Thus, the IRC and refugees were not as negatively impacted by the shutdown as would have been at another time in the year. Although this delay of arrivals was conveniently timed  and manageable,  refugees and their families were still were impacted.

This IRC blog post discusses this in a bit more detail:
Another reason that the IRC was not thrust into complete disarray by this partial government shutdown was the timely signing of the annual Presidential Memorandum on refugee admissions for the upcoming fiscal year. This memorandum is signed every year by the President of the United States and allocates the maximum number of refugees that the United States can accept in the upcoming year. In addition to this overall number (70,000 this year), there are regional distributions to account for humanitarian need from different areas. The numbers provided by this memorandum are central to the IRC’s operation because without them, the IRC cannot accept new refugees.   The President signed the memorandum on October 2, 2013.

Ultimately, the partial government shutdown ended on Wednesday, October 16th, and the IRC survived it.  New arrivals started to be received again by the IRC as of October 28th and the organization is now operating as business as usual.


African Restaurant Week in San Diego by Steven Franca and Natalia Semeraro

The week of October 18th to 27th was the second annual African Restaurant Week in San Diego. The event celebrates the food, dance, music, and films of the local East African community and promotes local refugee owned businesses. Three out of the five restaurants at the event received support from the IRC Microenterprise program:  Awash Market and Restaurant, Fatuma’s, and Red Sambusa Catering.

We attended the opening night event which featured an Ethiopian coffee ceremony (called buna in Amharic - see photo, left), dishes from five local restaurants, and performances by students from Roosevelt Middle School.
We mingled with and interviewed attendees about which foods they enjoyed. The majority of the attendees enjoyed the sambusas from Red Sambusas & Catering, owned by IRC Client Mohamed, who came to San Diego from Mogadishu, Somalia. Mohamed said his specialty is sambusas, but he enjoys all the food he makes. One of the ways his business became successful was through the support of the IRC’s Microeconomics program, which provided Mohamed with a loan to start Red. “There was a great turnout, and everyone who attended tonight was happy and nice,” he said.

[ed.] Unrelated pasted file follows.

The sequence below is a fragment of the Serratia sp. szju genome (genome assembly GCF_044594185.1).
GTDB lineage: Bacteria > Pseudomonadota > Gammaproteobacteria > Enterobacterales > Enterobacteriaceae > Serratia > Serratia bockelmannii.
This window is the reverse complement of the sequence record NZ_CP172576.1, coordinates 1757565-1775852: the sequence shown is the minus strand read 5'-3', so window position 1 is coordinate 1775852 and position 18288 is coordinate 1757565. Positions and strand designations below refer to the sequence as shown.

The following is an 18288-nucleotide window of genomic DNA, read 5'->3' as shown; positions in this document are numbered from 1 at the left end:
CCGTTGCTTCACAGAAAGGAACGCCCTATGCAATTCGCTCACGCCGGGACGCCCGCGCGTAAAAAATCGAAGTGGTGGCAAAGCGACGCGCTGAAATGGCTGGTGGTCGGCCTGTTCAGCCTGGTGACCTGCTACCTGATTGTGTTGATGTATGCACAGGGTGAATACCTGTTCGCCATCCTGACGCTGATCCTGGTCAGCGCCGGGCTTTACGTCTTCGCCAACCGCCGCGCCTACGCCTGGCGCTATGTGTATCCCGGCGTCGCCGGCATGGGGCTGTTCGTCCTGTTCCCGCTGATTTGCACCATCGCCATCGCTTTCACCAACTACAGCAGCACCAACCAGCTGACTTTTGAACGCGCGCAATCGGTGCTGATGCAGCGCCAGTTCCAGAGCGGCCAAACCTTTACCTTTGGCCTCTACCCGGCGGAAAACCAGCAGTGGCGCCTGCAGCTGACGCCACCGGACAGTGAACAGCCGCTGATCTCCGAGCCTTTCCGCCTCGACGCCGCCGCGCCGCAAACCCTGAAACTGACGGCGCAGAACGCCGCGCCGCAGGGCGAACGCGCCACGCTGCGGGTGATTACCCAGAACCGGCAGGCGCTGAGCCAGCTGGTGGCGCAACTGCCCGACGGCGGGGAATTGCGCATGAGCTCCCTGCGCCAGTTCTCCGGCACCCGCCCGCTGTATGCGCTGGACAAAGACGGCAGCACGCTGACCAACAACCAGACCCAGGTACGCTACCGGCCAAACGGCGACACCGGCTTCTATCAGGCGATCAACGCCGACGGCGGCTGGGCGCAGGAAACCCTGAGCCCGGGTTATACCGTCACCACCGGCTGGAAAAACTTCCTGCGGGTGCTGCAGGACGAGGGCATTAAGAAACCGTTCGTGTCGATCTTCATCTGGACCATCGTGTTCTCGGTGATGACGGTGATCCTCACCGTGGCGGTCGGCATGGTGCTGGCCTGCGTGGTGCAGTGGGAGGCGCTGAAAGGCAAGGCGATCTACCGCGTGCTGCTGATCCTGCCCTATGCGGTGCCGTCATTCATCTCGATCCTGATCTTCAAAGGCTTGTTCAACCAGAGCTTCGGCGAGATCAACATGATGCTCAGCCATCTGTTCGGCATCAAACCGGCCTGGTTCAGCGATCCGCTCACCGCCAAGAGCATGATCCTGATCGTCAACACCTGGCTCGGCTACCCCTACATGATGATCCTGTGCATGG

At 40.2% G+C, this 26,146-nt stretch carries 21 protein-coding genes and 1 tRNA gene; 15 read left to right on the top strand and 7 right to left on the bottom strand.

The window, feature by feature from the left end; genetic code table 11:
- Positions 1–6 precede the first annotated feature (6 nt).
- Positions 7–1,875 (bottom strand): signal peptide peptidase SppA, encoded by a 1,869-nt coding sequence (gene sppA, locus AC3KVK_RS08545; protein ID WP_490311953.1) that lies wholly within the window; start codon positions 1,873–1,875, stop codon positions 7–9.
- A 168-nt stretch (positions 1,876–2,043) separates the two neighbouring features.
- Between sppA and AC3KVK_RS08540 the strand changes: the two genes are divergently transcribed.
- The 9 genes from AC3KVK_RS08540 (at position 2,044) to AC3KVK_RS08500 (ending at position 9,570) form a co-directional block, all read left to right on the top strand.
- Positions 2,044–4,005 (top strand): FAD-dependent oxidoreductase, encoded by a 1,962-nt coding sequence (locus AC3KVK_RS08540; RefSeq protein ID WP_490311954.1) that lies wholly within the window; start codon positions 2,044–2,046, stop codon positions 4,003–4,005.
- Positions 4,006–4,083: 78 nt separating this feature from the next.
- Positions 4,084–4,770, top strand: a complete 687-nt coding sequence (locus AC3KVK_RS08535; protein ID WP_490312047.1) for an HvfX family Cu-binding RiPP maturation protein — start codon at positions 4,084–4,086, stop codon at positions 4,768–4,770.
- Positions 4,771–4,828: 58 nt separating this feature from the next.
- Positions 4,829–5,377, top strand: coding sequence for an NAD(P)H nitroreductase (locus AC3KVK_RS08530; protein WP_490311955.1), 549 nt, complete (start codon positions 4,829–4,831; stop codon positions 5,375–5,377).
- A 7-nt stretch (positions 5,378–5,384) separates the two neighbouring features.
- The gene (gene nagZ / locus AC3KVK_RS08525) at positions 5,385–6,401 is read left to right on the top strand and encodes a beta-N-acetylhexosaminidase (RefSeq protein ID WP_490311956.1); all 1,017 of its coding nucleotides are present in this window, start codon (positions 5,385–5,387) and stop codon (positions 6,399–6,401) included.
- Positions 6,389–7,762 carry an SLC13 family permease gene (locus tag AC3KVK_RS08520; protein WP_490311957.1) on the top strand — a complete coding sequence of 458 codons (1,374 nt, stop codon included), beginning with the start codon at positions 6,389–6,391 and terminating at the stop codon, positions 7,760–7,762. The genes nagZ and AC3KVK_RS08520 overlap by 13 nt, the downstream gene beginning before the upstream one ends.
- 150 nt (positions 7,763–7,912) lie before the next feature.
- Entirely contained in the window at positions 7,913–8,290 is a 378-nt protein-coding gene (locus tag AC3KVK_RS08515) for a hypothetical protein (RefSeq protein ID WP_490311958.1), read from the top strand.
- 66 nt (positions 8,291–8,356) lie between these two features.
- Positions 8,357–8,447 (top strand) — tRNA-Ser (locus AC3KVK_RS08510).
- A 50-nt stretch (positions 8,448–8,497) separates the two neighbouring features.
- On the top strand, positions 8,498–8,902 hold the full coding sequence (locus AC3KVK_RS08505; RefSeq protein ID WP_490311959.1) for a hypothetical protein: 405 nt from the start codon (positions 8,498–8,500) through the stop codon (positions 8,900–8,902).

Overall, we had a great experience at opening night. The food was delicious and we really enjoyed the drum music and dance performance by the students from Roosevelt. At the end of the night we concluded that while all of the restaurants provided delicious food, Awash Market and Restaurant was our favorite and we highly recommend giving it a try if you have never eaten there before.

We interviewed several people throughout the night:

• The first guest had never tasted African food before. She had coconut sambusas from Red, which she described as crunchy and delicious, and the tasty collard greens. Her favorite restaurant was Flavors of East Africa, which serves Kenyan food.

• The second guest had eaten at Flavors of East Africa three times before the event. Her first taste of the night was from the Awash Market & Restaurant booth. She also told us that she has always liked sambusas, but her favorite sample from the event was the vegetables. She heard about the African Restaurant Week on the radio station 88.3 and received an email from the City Heights Committee, too.

• One of the drummers from Roosevelt Middle School began drumming at the age of 9. He also told us about how music was in his family. His grandparents were mariachis. It was his first time eating any of the food at the event and that he liked the meat dishes best.

• A dance group from Roosevelt Middle School spoke to us about their experience. Most of the dancers have been dancing for a long time and they enjoy the dramatic elements and interpretive movements to the African dance. The performance was telling a story put to a dance with drum music.

Youth Voices restaurant review:
Awash Ethiopian Restaurant – the vegetarian food was really good.
Red Sambusas & Catering – the coconut sambusas are great as always, and were our favorite kind. They also served spinach, lentil and potato sambusas.
Fatuma’s – served Somali food, lamb and rice. The rice was delicious
Flavors of East Africa – had pretty tasty Kenyan food, and the style was very different than the other Somali and Ethiopian restaurants participating.
Awash Market & Restaurant – our favorite of all restaurants. They served cooked vegetables and lentils over injera bread.

We hope more people will support these great restaurants!